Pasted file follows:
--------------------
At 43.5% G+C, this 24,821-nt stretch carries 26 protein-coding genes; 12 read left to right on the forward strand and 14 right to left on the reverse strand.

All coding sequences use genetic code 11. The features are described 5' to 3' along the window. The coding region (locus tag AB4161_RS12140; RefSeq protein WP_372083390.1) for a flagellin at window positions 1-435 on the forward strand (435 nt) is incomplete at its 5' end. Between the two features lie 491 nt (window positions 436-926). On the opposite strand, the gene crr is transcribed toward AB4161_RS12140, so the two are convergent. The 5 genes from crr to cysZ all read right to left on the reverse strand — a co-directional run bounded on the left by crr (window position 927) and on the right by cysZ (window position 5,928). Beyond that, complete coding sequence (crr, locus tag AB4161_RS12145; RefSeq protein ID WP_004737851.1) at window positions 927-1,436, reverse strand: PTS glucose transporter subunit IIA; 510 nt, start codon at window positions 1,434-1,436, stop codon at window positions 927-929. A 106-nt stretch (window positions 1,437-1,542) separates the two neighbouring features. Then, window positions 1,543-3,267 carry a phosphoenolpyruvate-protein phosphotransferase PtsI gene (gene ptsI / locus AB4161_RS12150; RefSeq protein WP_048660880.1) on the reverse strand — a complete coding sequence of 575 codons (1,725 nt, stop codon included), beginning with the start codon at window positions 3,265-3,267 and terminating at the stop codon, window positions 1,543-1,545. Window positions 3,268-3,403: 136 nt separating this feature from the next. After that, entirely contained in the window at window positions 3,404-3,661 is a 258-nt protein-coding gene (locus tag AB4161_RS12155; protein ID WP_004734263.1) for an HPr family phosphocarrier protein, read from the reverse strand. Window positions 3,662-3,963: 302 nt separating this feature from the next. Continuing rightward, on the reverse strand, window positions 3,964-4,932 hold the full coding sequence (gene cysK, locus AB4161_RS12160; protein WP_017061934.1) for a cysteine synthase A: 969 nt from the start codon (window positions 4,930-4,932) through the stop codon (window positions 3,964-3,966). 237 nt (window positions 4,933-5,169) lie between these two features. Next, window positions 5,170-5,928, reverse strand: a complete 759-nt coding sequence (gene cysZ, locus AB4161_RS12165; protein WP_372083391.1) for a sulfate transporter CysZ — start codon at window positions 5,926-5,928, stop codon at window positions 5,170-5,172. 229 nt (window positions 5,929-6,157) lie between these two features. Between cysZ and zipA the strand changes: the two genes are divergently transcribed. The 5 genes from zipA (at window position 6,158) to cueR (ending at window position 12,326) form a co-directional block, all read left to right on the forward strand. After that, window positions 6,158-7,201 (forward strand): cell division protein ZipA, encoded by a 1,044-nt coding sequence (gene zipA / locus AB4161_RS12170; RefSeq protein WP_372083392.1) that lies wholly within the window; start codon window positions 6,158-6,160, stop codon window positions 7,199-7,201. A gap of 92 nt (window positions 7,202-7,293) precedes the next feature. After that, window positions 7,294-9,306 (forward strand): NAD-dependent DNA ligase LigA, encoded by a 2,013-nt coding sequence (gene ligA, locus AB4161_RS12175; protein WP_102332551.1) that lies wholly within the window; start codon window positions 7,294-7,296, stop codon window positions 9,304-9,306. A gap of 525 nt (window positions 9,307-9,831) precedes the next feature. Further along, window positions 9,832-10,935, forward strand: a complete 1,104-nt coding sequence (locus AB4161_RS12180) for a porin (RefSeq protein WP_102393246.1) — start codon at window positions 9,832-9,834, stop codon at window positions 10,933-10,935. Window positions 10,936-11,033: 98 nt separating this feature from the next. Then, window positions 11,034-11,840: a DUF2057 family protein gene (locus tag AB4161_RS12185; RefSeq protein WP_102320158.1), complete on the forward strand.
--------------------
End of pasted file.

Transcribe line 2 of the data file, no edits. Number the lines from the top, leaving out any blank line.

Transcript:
All coding sequences use genetic code 11. The features are described 5' to 3' along the window. The coding region (locus tag AB4161_RS12140; RefSeq protein WP_372083390.1) for a flagellin at window positions 1-435 on the forward strand (435 nt) is incomplete at its 5' end. Between the two features lie 491 nt (window positions 436-926). On the opposite strand, the gene crr is transcribed toward AB4161_RS12140, so the two are convergent. The 5 genes from crr to cysZ all read right to left on the reverse strand — a co-directional run bounded on the left by crr (window position 927) and on the right by cysZ (window position 5,928). Beyond that, complete coding sequence (crr, locus tag AB4161_RS12145; RefSeq protein ID WP_004737851.1) at window positions 927-1,436, reverse strand: PTS glucose transporter subunit IIA; 510 nt, start codon at window positions 1,434-1,436, stop codon at window positions 927-929. A 106-nt stretch (window positions 1,437-1,542) separates the two neighbouring features. Then, window positions 1,543-3,267 carry a phosphoenolpyruvate-protein phosphotransferase PtsI gene (gene ptsI / locus AB4161_RS12150; RefSeq protein WP_048660880.1) on the reverse strand — a complete coding sequence of 575 codons (1,725 nt, stop codon included), beginning with the start codon at window positions 3,265-3,267 and terminating at the stop codon, window positions 1,543-1,545. Window positions 3,268-3,403: 136 nt separating this feature from the next. After that, entirely contained in the window at window positions 3,404-3,661 is a 258-nt protein-coding gene (locus tag AB4161_RS12155; protein ID WP_004734263.1) for an HPr family phosphocarrier protein, read from the reverse strand. Window positions 3,662-3,963: 302 nt separating this feature from the next. Continuing rightward, on the reverse strand, window positions 3,964-4,932 hold the full coding sequence (gene cysK, locus AB4161_RS12160; protein WP_017061934.1) for a cysteine synthase A: 969 nt from the start codon (window positions 4,930-4,932) through the stop codon (window positions 3,964-3,966). 237 nt (window positions 4,933-5,169) lie between these two features. Next, window positions 5,170-5,928, reverse strand: a complete 759-nt coding sequence (gene cysZ, locus AB4161_RS12165; protein WP_372083391.1) for a sulfate transporter CysZ — start codon at window positions 5,926-5,928, stop codon at window positions 5,170-5,172. 229 nt (window positions 5,929-6,157) lie between these two features. Between cysZ and zipA the strand changes: the two genes are divergently transcribed. The 5 genes from zipA (at window position 6,158) to cueR (ending at window position 12,326) form a co-directional block, all read left to right on the forward strand. After that, window positions 6,158-7,201 (forward strand): cell division protein ZipA, encoded by a 1,044-nt coding sequence (gene zipA / locus AB4161_RS12170; RefSeq protein WP_372083392.1) that lies wholly within the window; start codon window positions 6,158-6,160, stop codon window positions 7,199-7,201. A gap of 92 nt (window positions 7,202-7,293) precedes the next feature. After that, window positions 7,294-9,306 (forward strand): NAD-dependent DNA ligase LigA, encoded by a 2,013-nt coding sequence (gene ligA, locus AB4161_RS12175; protein WP_102332551.1) that lies wholly within the window; start codon window positions 7,294-7,296, stop codon window positions 9,304-9,306. A gap of 525 nt (window positions 9,307-9,831) precedes the next feature. Further along, window positions 9,832-10,935, forward strand: a complete 1,104-nt coding sequence (locus AB4161_RS12180) for a porin (RefSeq protein WP_102393246.1) — start codon at window positions 9,832-9,834, stop codon at window positions 10,933-10,935. Window positions 10,936-11,033: 98 nt separating this feature from the next. Then, window positions 11,034-11,840: a DUF2057 family protein gene (locus tag AB4161_RS12185; RefSeq protein WP_102320158.1), complete on the forward strand.